But the brain, as Ratey puts it, is plastic. It can re-form. A telling example is of an autistic young woman who practiced approaching and entering a Safeway store's automatic doors. For most of us, walking through these doors is a no-brainer; to this girl, it paralyzed her with fear. But concentration and repetition helped her overcome that fear. Later on in her life she would hearken back to how she learned to approach automatic doors to help her work through paralyzing social anxiety.

I am in awe.



Semantic Nitwits, er... Nitpicks

Amid all the criticism being lobbed at various parties in the aftermath of Hurricane Katrina, Jesse Jackson and members of the Congressional Black Caucus are saying that the use of the term "refugee" is racist. Why? Because most of the--dare I say--refugees are black.


"Refugee" is a color-blind word. These people, many of whom are white, are seeking refuge from a one of the worst storms in history, for crying out loud.

From the Associated Press (via Yahoo! News)
"The AP is using the term 'refugee' where appropriate to capture the sweep and scope of the effects of this historic natural disaster on a vast number of our citizens," said Executive Editor Kathleen Carroll. "Several hundred thousand people have been uprooted from their homes and communities and forced to seek refuge in more than 30 different states across America. Until such time as they are able to take up new lives in their new communities or return to their former homes, they will be refugees."
Hear, hear.

Refugee certainly hasn't been used as a perjorative. And it certainly hasn't kept other Americans from opening their wallets and giving of their time and energy to benefit the victims of this catastrophe.

The problem, in my opinion, is that the word "refugee" connotes the Third World. That's embarrassing to the Rev. Jackson and to President Bush, who, from the same Yahoo article, said:
"The people we're talking about are not refugees," he said. "They are Americans and they need the help and love and compassion of our fellow citizens."
Of course they do. And our fellow citizens are showing them love and compassion and offering them help because they are American refugees. It's obvious to anyone who's seen pictures of the devastation and the squalor of those left behind.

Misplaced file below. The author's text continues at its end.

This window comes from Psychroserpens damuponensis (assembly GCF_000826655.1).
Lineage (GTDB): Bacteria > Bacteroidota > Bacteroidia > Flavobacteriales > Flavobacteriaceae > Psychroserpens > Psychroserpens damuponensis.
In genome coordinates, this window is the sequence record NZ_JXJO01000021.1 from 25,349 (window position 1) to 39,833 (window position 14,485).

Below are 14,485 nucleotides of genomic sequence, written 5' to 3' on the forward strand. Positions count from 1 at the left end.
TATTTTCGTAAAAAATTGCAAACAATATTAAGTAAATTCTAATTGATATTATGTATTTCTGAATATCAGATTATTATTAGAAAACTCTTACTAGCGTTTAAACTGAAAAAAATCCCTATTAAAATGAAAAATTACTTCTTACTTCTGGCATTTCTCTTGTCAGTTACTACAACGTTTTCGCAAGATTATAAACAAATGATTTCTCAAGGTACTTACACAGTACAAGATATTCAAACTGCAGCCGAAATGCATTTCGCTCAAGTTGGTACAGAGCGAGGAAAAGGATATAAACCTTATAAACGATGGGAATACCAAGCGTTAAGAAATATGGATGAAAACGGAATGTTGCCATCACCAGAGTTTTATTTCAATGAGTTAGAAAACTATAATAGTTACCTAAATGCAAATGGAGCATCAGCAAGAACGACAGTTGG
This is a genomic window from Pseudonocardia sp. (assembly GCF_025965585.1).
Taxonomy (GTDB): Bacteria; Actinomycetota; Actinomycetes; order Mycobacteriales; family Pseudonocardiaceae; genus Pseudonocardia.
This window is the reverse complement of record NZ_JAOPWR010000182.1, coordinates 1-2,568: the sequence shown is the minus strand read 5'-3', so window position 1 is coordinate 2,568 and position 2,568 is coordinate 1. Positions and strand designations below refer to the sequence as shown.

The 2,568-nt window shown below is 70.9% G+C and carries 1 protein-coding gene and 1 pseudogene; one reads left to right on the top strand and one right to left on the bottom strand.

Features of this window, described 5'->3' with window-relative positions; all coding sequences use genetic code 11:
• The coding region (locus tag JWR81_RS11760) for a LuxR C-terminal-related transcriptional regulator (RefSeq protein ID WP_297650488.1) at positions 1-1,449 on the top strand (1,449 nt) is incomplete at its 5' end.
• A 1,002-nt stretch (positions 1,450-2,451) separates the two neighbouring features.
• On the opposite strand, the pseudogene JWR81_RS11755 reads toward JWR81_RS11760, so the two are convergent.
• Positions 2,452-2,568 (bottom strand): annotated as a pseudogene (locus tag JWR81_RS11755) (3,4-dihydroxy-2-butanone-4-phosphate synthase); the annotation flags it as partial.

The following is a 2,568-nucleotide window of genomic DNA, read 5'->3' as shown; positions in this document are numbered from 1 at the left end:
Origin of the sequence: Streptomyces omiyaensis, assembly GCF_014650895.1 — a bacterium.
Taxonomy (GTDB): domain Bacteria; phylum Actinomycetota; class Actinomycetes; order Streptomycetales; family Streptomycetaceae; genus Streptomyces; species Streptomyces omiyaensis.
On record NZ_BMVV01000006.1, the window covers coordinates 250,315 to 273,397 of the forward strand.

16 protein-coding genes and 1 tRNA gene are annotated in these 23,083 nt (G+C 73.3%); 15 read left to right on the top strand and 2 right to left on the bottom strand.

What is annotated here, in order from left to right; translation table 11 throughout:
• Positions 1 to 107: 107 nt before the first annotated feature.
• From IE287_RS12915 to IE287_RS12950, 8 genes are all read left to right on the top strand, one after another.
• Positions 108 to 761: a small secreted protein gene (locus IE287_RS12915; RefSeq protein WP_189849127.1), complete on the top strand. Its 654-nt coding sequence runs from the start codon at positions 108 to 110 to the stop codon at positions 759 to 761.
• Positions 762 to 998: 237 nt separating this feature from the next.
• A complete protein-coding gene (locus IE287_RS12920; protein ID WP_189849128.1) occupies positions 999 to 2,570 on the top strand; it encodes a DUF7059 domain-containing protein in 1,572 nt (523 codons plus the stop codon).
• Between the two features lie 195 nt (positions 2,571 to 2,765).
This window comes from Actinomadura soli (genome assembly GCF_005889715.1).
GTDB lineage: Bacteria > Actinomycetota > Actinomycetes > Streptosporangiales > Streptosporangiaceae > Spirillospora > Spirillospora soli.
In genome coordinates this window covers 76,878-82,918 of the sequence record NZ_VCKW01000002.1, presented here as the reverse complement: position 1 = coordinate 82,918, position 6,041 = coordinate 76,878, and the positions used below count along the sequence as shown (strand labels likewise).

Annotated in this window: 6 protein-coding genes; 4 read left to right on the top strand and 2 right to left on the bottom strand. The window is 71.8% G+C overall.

On Models and Jerry Garcia

More fun posts that I missed while I was employer-focused: One from Chris Carfi and the other from Seth Godin.

Chris is doing something that a now-defunct former employer of mine did: developed a model for a way to engage customers. The big difference between his model and the one developed by the agency I worked for is that it actually might change the way companies view customers. My agency's model, though developed in 2002, is pre-Cluetrain. You know, your market is consumers who eat content and crap cash. (Maybe that's why they're now out of business.)

Chris is definitely looking at things from a post-Cluetrain viewpoint. Now, if he can just get some clients to listen.

Seth Godin essentially called Jerry Garcia and the Grateful Dead the earliest practitioners of permission marketing:
More than Campbell's Soup or American Airlines or CAA or Cisco or McKinsey, the Grateful Dead is the template for how organizations are going to grow and succeed moving forward.

No, not every element of who they were and what they did, but the idea of conversations and open source, the idea of souvenirs and emotion and live events and of remarkability. The Dead sells through permission marketing, spread their music through an ideavirus and yes, as long as we're slinging buzzwords, profits from the long tail.
Since getting high and following a band as if they're Jesus has never been my thing, I don't know much about the Grateful Dead. But I'm thinking they're worth looking into. Any books you'd recommend?